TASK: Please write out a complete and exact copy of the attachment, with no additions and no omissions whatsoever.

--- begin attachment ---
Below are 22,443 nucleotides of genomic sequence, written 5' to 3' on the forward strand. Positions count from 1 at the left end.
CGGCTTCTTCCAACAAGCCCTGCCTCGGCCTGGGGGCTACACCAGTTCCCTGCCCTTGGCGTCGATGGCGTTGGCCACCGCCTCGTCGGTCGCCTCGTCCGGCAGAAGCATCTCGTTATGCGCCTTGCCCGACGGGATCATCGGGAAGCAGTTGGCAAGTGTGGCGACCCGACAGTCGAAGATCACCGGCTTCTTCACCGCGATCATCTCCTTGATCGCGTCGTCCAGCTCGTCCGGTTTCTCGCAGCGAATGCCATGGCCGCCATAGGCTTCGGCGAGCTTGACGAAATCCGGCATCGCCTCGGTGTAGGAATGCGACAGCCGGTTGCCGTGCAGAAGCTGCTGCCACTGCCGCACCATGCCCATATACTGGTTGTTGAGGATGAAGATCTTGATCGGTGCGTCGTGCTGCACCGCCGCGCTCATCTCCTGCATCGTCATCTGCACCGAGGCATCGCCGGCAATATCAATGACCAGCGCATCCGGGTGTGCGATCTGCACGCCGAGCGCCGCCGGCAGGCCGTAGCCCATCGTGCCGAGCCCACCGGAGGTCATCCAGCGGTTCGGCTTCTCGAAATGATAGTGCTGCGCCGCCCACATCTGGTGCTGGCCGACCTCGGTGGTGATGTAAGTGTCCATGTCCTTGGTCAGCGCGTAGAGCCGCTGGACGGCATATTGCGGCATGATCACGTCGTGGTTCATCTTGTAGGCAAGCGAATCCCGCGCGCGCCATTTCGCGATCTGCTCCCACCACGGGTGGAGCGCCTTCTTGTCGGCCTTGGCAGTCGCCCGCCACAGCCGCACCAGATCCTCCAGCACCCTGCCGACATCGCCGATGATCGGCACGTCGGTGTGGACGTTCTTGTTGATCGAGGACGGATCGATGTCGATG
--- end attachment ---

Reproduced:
Below are 22,443 nucleotides of genomic sequence, written 5' to 3' on the forward strand. Positions count from 1 at the left end.
CGGCTTCTTCCAACAAGCCCTGCCTCGGCCTGGGGGCTACACCAGTTCCCTGCCCTTGGCGTCGATGGCGTTGGCCACCGCCTCGTCGGTCGCCTCGTCCGGCAGAAGCATCTCGTTATGCGCCTTGCCCGACGGGATCATCGGGAAGCAGTTGGCAAGTGTGGCGACCCGACAGTCGAAGATCACCGGCTTCTTCACCGCGATCATCTCCTTGATCGCGTCGTCCAGCTCGTCCGGTTTCTCGCAGCGAATGCCATGGCCGCCATAGGCTTCGGCGAGCTTGACGAAATCCGGCATCGCCTCGGTGTAGGAATGCGACAGCCGGTTGCCGTGCAGAAGCTGCTGCCACTGCCGCACCATGCCCATATACTGGTTGTTGAGGATGAAGATCTTGATCGGTGCGTCGTGCTGCACCGCCGCGCTCATCTCCTGCATCGTCATCTGCACCGAGGCATCGCCGGCAATATCAATGACCAGCGCATCCGGGTGTGCGATCTGCACGCCGAGCGCCGCCGGCAGGCCGTAGCCCATCGTGCCGAGCCCACCGGAGGTCATCCAGCGGTTCGGCTTCTCGAAATGATAGTGCTGCGCCGCCCACATCTGGTGCTGGCCGACCTCGGTGGTGATGTAAGTGTCCATGTCCTTGGTCAGCGCGTAGAGCCGCTGGACGGCATATTGCGGCATGATCACGTCGTGGTTCATCTTGTAGGCAAGCGAATCCCGCGCGCGCCATTTCGCGATCTGCTCCCACCACGGGTGGAGCGCCTTCTTGTCGGCCTTGGCAGTCGCCCGCCACAGCCGCACCAGATCCTCCAGCACCCTGCCGACATCGCCGATGATCGGCACGTCGGTGTGGACGTTCTTGTTGATCGAGGACGGATCGATGTCGATG